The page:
Maine certainly has a large population of moose, the Maine State Animal, especially in northern and western parts of the state. Although they are elusive, they can be seen all over the state. In fact, recently there have been sightings of a moose right here on Route 96 in Boothbay. Some years ago a moose actually swam out to Negro Island off Ocean Point Inn. The moose was finally driven off the island by blowing fog horns.
Looking for moose in their natural environment is a popular activity. It is so popular that Maine outfitters offer moose safari trips and personal moose guides. You can do this by paddling in canoes, riding in vans or walking through the woods. These safaris are a great experience. I went on one out of Bingham, Maine, a few years ago and we saw several moose, in Bingham early in the day! It’s lots of fun and a great photo opportunity!
Moose Crossing signs should be taken seriously. There are many fatal accidents involving moose in Maine each year. Especially at night, it is not easy to spot these enormous, very dark, animals when they step into the road. May, June, September, October and December are the best months to see moose. September and October are best if you are looking for a fully antlered bull. Early morning and late day are the best times as they are feeding then.
Moose live for 15-25 years. Male moose weigh about 1200-1500 pounds and females weigh about 900 pounds. Calves are about 30 pounds at birth and weigh 300-400 pounds by the first winter. The young stay with the mother for at least a year. After their first birth, cows often give birth to twins but rarely to triplets. Moose have very poor eyesight but excellent senses of hearing and smell. Color can range from brown to a dusty black. Calves are a light rust color. The flap of skin that hangs below their throat is called a bell.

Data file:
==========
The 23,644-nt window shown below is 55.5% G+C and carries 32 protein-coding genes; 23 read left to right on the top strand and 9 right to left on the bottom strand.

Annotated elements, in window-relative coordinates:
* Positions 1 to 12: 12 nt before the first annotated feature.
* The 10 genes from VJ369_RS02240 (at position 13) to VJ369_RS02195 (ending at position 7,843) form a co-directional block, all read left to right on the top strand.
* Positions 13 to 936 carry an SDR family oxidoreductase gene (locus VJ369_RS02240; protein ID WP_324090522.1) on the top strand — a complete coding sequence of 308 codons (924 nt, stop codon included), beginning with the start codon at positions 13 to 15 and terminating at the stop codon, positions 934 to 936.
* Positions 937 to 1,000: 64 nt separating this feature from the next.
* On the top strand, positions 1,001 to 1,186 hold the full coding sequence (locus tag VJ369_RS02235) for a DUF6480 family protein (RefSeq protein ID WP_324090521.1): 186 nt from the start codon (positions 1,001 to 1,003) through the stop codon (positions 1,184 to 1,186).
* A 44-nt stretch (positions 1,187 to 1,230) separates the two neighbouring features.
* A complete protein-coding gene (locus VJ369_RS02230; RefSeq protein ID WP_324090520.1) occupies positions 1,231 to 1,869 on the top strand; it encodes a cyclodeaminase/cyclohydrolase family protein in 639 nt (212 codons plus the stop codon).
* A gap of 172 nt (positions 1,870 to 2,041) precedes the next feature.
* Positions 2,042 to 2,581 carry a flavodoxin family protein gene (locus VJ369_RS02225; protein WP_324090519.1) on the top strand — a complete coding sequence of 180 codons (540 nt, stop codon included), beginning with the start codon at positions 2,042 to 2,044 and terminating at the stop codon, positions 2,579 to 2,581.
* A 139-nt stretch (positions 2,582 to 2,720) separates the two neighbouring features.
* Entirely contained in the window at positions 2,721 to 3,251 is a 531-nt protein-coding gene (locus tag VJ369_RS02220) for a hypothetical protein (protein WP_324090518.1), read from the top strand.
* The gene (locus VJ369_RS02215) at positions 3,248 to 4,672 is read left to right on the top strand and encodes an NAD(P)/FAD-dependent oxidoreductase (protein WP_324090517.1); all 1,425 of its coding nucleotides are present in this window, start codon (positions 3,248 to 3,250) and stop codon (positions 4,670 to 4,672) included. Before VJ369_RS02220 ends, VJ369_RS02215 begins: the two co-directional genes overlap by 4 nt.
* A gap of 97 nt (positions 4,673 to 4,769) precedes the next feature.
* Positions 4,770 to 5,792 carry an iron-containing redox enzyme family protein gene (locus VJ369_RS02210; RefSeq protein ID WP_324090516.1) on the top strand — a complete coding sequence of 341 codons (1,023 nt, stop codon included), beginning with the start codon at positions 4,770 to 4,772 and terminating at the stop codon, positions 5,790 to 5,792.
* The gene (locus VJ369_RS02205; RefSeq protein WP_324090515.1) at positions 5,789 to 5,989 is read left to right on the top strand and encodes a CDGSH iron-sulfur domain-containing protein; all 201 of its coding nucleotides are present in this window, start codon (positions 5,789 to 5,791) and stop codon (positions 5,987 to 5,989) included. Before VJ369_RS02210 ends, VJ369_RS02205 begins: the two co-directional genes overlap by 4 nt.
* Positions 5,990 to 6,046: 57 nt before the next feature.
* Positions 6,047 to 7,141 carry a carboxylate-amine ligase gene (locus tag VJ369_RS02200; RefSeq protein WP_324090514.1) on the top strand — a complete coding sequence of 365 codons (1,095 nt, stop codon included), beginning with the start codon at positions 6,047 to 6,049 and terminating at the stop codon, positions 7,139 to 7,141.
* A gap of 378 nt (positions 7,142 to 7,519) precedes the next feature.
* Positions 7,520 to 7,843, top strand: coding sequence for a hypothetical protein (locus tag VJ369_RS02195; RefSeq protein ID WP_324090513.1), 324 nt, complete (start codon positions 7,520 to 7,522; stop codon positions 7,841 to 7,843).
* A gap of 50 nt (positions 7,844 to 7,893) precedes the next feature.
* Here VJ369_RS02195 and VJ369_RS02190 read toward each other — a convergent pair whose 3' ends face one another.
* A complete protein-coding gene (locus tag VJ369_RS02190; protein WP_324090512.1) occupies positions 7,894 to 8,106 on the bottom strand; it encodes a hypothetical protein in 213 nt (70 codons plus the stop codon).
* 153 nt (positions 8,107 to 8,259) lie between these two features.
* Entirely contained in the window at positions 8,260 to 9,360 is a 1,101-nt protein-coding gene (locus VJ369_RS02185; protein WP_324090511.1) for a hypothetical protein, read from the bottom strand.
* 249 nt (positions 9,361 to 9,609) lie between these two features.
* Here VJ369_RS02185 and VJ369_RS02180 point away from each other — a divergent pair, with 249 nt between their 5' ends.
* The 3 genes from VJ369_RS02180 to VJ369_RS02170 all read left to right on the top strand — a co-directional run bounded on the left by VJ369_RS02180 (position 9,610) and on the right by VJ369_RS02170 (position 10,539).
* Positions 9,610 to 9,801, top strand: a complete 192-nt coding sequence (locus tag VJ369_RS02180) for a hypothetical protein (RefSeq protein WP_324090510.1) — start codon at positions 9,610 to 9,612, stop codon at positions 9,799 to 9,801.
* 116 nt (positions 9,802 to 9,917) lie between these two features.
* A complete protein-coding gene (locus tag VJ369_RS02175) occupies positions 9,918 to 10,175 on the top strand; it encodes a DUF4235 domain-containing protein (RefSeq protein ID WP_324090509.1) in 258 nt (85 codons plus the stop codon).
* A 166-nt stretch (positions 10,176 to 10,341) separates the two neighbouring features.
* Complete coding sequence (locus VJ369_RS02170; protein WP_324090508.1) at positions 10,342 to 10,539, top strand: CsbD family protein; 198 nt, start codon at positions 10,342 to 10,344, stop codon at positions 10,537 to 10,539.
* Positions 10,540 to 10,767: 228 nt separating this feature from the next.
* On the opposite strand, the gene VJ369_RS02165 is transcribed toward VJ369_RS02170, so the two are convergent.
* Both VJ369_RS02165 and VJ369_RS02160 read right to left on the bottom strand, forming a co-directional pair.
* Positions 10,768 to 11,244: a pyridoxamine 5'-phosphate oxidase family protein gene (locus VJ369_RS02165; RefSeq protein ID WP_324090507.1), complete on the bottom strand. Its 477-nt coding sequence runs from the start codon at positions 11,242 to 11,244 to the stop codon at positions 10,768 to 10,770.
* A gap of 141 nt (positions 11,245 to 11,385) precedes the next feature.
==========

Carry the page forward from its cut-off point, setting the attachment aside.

Mature males shed their antlers in November and December. In the spring they get new antlers which are covered in velvet. The velvet gets scraped off and the antlers become mineralized dead matter. The primary function of the antlers is for display during mating season and to show dominance in the herd. Moose are most active at dawn and dusk.
They are not usually aggressive but can be if they are hungry, tired or harassed. People should be warned that moose are wild unpredictable dangerous animals. The bulls are more aggressive toward people during mating season. The females are more aggressive when they are pregnant or have calves with them. If a moose is going to attack, it raises the long hairs on its hump, puts its ears back and licks its lips!!!
When I was a a child visiting in Canada, local men made horns out of birch bark to call moose. At dusk and into the evening the moose would congregate in the river about a half mile away. It was really neat to blow into the horn and then wait for the moose to call back!
Check out some of the roads where you are most likely to see moose in Maine. It is worth the search!!
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